Anaplastic lymphoma kinase

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Anaplastic lymphoma kinase (ALL) is a protein that encodes a gene of the same name. Thus the term can refer to one or the other. As a protein it is found on the surface of cells, where it acts as a signal receptor (a receptor tyrosine kinase), meaning that it is an important regulator of many processes occurring within the cell.

[UPDATE: "anaplastic lymphoma kinase" is technically no longer in use as the name of the gene; it has been replaced by "anaplastic lymphoma receptor tyrosine kinase".]

While the ALK gene plays an important part in the life of the healthy cell, the gene has been implicated as an oncogene—cancer-causing—when it has been found to be amplified, rearranged, or mutated. Anaplastic lymphoma kinase is also one of the few tyrosine kinases that has been shown to have a role in the pathogenesis (medical terminology meaning the development of a disease) of some lymphomas.

Anaplastic lymphoma kinase in ALCL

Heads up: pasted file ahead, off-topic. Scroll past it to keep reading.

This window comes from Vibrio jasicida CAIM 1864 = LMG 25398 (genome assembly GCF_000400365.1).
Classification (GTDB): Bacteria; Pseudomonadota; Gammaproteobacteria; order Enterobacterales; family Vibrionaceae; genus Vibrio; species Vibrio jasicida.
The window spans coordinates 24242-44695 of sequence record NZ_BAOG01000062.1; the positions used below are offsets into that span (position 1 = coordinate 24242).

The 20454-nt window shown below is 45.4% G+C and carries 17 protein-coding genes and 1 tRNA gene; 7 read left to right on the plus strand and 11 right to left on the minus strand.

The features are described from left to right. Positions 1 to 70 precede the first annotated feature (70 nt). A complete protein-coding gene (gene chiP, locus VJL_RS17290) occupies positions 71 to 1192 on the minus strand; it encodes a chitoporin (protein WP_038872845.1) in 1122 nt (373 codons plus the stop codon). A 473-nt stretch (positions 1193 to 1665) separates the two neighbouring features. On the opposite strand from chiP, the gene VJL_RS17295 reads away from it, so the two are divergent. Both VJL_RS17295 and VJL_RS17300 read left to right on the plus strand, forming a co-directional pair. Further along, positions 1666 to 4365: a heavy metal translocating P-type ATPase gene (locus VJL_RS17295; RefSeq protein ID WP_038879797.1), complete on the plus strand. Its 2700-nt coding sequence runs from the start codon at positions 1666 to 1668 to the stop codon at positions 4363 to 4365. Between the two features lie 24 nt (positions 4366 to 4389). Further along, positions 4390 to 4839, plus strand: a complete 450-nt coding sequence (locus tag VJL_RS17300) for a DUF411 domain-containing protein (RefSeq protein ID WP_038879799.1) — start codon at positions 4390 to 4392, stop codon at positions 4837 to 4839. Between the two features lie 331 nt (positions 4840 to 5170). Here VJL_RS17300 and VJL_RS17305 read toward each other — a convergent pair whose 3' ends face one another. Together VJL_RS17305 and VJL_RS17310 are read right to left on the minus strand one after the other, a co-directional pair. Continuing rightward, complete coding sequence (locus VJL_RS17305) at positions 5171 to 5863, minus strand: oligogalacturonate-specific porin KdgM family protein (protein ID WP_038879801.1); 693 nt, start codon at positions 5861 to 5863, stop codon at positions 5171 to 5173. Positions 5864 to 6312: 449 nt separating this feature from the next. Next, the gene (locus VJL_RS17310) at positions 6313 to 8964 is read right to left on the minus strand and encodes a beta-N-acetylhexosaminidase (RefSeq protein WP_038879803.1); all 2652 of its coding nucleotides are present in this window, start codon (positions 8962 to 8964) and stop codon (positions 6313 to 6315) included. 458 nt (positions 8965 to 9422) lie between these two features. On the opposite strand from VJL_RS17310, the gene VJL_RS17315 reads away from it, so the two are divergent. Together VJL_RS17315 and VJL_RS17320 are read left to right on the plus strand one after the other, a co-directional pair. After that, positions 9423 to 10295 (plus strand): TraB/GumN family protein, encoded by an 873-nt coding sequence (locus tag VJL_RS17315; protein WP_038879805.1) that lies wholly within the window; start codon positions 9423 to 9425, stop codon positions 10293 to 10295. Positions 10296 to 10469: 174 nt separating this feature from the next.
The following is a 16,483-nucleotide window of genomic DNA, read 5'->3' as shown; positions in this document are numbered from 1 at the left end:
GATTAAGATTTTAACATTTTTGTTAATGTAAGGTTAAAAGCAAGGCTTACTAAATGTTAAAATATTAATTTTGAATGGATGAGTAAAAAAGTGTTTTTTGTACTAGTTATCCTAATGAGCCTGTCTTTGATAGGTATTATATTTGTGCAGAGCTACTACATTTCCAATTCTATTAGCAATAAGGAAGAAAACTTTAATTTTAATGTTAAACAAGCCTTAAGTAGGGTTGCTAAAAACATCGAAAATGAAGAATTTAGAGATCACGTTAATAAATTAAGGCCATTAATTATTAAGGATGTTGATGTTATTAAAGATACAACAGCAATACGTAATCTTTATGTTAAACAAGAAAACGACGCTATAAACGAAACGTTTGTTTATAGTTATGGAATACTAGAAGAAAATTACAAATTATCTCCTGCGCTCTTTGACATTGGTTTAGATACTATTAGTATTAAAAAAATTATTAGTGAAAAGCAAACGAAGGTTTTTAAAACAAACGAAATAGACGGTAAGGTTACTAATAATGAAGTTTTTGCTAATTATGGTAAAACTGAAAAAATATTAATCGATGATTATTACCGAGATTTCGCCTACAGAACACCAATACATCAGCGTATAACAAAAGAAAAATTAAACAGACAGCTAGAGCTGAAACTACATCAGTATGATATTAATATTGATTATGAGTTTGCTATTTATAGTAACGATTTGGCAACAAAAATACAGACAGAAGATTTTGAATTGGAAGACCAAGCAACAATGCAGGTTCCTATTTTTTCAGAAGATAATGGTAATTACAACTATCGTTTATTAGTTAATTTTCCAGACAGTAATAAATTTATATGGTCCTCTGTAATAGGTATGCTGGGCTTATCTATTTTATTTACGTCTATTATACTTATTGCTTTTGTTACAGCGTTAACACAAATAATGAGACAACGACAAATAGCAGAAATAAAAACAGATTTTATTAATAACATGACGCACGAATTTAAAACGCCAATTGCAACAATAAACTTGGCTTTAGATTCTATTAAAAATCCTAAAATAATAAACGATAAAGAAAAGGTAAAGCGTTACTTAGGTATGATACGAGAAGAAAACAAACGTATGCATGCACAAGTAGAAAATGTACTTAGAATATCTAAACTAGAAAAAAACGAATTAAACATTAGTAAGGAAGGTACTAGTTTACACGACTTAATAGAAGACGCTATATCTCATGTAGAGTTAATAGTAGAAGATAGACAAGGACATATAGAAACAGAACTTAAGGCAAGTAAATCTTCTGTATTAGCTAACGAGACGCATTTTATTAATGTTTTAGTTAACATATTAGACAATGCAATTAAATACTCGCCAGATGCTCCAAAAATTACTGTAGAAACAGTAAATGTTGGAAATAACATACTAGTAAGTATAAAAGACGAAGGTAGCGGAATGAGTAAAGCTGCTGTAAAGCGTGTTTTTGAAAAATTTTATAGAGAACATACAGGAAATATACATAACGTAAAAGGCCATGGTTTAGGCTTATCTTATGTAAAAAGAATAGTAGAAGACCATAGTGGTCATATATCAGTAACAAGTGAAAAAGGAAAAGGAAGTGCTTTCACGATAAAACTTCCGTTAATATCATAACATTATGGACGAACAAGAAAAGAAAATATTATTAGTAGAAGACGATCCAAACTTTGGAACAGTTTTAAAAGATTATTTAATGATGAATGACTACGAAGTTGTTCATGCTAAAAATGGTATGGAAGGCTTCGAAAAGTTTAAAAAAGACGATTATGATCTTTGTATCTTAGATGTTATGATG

Typically, cells express the ALK protein on their surfaces only in cells that are part of the development and maturity of the brain and central nervous system. Normal lymphoid cells, in persons of any age, do not express ALK.

The same is not true for some abnormal lymphoid cells. In fact, ALK expression can be found in over 60 percent of cases of the non-Hodgkin's lymphoma T-cell subtype anaplastic large cell lymphoma (ALCL), an extremely uncommon lymphoma, amounting to about 3 percent of all adult lymphomas. ALCL ALK+ (ALK positive) means that the disease is expressing the ALK protein on the surface of its cells. ALCL ALK- (ALK negative) means that the disease is not expressing the ALK protein. Whereas these two non-Hodgkin's lymphoma subtypes used to be considered two versions of the same disease, recent studies have shown that in fact they are fully separate disease entities with different treatment approaches and differing prognoses.

In fact, the prognosis differs drastically; ALK+ disease enjoys a very good prognosis when treated with CHOP chemotherapy—as many as 80 percent of all patients can look forward to a successful treatment course and a very long disease-free survival. On the other hand, as many as 70 percent of patients with ALK- disease are expected to relapse within five years of treatment.

Anaplastic lymphoma kinase in other cancers

The ALK is not only implicated in anaplastic large cell lymphoma. Recently it has been found to be responsible for a small percentage of neuroblastomas, a childhood form of brain cancer, an even smaller percentage of non small cell lung cancers, and some inflammatory myofibroblastic tumors.


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